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Old parish cemetery, currently the cemetery of Eminent Greater Poland Citizens - Zabytek.pl

Old parish cemetery, currently the cemetery of Eminent Greater Poland Citizens

Roman Catholic cemetery Poznań

Poznań, Św. Wojciech, Księcia Józefa, T. Kościuszki

woj. wielkopolskie, pow. m. Poznań, gm. Poznań-gmina miejska

The old parish cemetery (currently the Cemetery of Eminent Greater Poland Citizens) on the Hill of St Adalbert was created in the early 19th century as a necropolis of the parish church of Poznań - the collegiate church of St Mary Magdalene.

In 1948, it was converted into the Cemetery of Eminent Greater Poland Citizens, which along with the Poznań Skałka - a crypt in the church of St Adalbert, became the place of burial of many outstanding Poznań citizens - social activists, insurgents, patriotic activists.

The historical facility is located in the area designated as a monument of history (“Poznań - the historical urban complex” - Regulation of the President of the Republic of Poland of 28-11-2008).


The old parish cemetery was created in 1808 at the initiative of the administrator [Polish: prowizor] of the parish church of St Mary Magdalene - Stanisław Kolanowski, in the northern part of the Hill of St Adalbert, on a plot of land belonging originally to the Dominican order.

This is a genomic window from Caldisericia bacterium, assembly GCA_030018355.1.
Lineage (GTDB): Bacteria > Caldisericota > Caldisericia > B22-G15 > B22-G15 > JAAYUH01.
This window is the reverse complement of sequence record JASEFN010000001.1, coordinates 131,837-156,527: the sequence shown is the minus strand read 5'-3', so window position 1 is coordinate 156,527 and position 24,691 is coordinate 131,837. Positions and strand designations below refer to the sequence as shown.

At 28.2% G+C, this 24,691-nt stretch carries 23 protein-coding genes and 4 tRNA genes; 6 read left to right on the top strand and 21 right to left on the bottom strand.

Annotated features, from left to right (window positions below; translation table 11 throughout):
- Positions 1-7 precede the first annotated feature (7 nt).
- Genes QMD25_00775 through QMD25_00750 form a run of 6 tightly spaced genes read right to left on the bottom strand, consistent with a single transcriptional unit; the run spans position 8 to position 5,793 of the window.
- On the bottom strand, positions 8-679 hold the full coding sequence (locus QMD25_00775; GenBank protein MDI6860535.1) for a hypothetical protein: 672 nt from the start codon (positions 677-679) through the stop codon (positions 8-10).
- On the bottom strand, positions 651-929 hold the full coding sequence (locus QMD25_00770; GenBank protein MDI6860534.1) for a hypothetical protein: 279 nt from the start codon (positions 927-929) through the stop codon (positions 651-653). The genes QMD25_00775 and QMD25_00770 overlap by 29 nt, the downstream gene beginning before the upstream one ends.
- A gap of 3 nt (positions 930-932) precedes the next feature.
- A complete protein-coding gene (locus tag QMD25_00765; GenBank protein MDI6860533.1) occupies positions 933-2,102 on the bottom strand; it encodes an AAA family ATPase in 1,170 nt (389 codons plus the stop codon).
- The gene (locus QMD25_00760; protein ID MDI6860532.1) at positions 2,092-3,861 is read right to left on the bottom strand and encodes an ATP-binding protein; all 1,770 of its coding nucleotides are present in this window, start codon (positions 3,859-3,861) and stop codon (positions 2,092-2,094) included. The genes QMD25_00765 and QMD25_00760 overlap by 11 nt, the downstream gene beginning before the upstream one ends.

The first burial took place here on 19 February 1810. In 1829, to the already fenced cemetery, the figure of the Immaculate Conception of the Blessed Virgin Mary from 1771, originally located in front of the Reformers monastery in Śródka, was transferred. In 1832, the part of the cemetery on the north-western side was taken over by the Prussian authorities for the purposes of construction of the fortifications of the Poznań Fortress. In the next year, the parish of St Mary Magdalene received a new plot as a compensation.

In the late 19th century, the cemetery was closed due to insufficient burial space (single, occasional burials were still conducted; in the interwar period, graves of the insurgents were renovated), and the parish was given a new plot of land for that purpose, at the present Grundwaldzka Street. The new cemetery fulfilled its function until World War II. At that time, some graves were transferred by Germans to other cemeteries, e.g. at Samotna Street in Poznań. After the end of the war, the terrain of the liquidated parish cemetery and the adjacent cemetery of the parish church of St Martin were designated for new buildings of Poznań International Fair.

During the battle of Poznań in January and February 1945, as a result of the acts of war in the Citadel located within a small distance from the cemetery, many monuments and gravestones were destroyed.

After the end of the war, in 1948, the old parish cemetery was transformed into the Cemetery of Eminent Greater Poland Citizens and designated as a burial place for eminent figures in the history of Poznań and Greater Poland. Despite this new function, and therefore a higher importance, the cemetery fell into ruin in the 1950s, partially due to unclear legal and ownership situation (in 1971, the cemetery became property of the State Treasury).

In the early 1960s, cleaning and renovation works were commenced at the cemetery. In the years 1961-1963, new fencing was built. During the next five years, new paths (including access paths to the graves) were designed, graves were cleaned, and many new plants were planted.